Pelléas et Mélisande
The “dreamlike atmosphere” of Maurice Maeterlinck’s symbolist drama Pelléas et Mélisande inspired Claude Debussy to write his only opera, since it “contains far more humanity than any of the so-called realistic dramas.” Debussy was the first composer to set an existing work of literature to music instead of a text written specifically as a libretto. In Pelléas et Mélisande he created a quiet, musical drama whose power lies in the inexpressible rather than grand gestures or even pathos.
Pelléas and Golaud, two half-brothers and grandsons of King Arkel, live with their mother Geneviève and their grandfather in an old castle. One day Golaud loses his way in the woods and encounters Mélisande, who declines to disclose anything about her past. Golaud falls in love with the mysterious stranger and persuades her to marry him. They return together to the castle, where Mélisande is beset by despondency and isolation. Under the watchful gaze of Golaud, feelings of affection develop between her and Pelléas that grow ever deeper. Golaud surprises them as they are confessing their love, and kills Pelléas in a fit of jealousy. After Mélisande gives birth to a child, the bleakness of her situation sends her into a decline and she dies.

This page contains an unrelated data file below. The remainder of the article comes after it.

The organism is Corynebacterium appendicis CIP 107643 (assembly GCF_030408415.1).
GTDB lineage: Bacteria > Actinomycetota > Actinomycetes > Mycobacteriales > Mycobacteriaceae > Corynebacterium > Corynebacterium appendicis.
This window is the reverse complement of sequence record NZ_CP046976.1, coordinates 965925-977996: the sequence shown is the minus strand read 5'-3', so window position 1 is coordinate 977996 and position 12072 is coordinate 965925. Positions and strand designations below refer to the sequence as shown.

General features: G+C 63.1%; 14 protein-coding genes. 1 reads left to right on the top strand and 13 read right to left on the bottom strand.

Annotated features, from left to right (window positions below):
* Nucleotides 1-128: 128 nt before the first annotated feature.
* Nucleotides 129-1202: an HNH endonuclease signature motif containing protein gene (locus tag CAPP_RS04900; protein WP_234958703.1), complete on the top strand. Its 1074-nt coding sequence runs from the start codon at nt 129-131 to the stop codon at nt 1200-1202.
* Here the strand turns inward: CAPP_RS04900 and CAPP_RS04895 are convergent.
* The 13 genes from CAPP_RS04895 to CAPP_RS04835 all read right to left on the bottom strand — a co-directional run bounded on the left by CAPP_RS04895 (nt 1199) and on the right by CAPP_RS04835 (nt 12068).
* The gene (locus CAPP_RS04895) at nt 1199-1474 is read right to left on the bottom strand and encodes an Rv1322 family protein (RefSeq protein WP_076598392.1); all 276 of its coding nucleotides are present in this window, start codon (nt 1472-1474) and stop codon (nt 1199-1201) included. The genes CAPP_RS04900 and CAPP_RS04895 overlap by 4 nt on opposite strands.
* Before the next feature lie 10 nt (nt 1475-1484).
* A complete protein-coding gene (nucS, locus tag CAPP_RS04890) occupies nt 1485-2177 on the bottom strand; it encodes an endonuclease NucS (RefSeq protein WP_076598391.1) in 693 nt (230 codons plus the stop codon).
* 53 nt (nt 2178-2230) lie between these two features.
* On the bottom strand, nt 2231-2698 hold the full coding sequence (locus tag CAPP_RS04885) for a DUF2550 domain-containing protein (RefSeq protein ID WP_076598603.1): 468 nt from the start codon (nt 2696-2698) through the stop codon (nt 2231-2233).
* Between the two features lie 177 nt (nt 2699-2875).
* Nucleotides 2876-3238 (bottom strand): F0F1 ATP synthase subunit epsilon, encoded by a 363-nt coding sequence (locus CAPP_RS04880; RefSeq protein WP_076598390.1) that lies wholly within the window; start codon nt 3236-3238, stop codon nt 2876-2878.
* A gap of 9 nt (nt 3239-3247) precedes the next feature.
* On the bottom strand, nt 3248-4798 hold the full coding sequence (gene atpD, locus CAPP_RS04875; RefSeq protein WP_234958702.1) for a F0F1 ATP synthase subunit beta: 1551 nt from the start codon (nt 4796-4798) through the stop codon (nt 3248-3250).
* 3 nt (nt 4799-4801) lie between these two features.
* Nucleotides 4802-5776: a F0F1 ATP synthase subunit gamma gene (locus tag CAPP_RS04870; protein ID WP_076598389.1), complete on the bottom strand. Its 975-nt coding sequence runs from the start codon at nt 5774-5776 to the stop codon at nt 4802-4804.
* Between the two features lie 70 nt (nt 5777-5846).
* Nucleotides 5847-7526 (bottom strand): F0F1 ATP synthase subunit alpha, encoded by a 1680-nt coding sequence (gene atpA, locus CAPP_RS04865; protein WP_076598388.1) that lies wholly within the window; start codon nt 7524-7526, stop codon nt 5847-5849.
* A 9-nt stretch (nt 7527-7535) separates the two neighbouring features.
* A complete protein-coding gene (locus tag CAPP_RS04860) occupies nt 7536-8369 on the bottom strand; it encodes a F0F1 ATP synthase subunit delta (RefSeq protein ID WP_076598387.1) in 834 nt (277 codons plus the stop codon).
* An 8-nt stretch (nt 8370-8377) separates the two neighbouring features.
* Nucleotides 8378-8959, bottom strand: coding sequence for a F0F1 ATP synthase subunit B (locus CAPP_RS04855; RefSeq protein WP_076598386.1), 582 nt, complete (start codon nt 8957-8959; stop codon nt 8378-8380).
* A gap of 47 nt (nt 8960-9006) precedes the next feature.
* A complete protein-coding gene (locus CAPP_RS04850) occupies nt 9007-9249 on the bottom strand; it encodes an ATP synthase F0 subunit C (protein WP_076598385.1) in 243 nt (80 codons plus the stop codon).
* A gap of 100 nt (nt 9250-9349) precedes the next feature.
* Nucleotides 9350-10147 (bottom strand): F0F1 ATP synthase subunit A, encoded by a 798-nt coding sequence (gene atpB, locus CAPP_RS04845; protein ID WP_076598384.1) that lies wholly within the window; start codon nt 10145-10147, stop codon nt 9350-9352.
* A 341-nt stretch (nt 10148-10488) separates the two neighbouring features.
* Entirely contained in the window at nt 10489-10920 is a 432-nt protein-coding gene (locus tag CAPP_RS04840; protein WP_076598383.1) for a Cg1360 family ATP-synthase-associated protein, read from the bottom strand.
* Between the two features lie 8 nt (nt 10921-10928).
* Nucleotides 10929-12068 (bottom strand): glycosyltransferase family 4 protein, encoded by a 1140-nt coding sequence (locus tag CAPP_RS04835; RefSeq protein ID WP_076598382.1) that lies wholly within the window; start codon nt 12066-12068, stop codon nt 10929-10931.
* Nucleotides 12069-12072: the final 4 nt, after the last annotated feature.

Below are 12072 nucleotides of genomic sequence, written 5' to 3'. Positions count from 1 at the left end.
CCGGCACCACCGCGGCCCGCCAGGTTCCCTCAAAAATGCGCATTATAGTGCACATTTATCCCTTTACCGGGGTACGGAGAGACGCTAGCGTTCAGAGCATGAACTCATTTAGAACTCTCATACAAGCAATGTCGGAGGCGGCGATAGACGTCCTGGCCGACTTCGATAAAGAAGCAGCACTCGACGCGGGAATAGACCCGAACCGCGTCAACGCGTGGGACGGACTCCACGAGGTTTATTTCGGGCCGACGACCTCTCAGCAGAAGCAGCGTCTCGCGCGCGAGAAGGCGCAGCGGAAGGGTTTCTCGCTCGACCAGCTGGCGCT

Maeterlinck’s text is full of ramified connotations and encourages constant reinterpretation. Debussy’s music echoes this and plays with musical images and symbols. One result of this is that the chased music can be compared to impressionist painting, in which the overall image is composed of a large number of individual coloured dots. The music is not passionate but more like a kind of enormous recitative that, significantly, ceases altogether at the moment of the terse yet ardent confession of love: “Je t’aime” – “Je t’aime aussi”.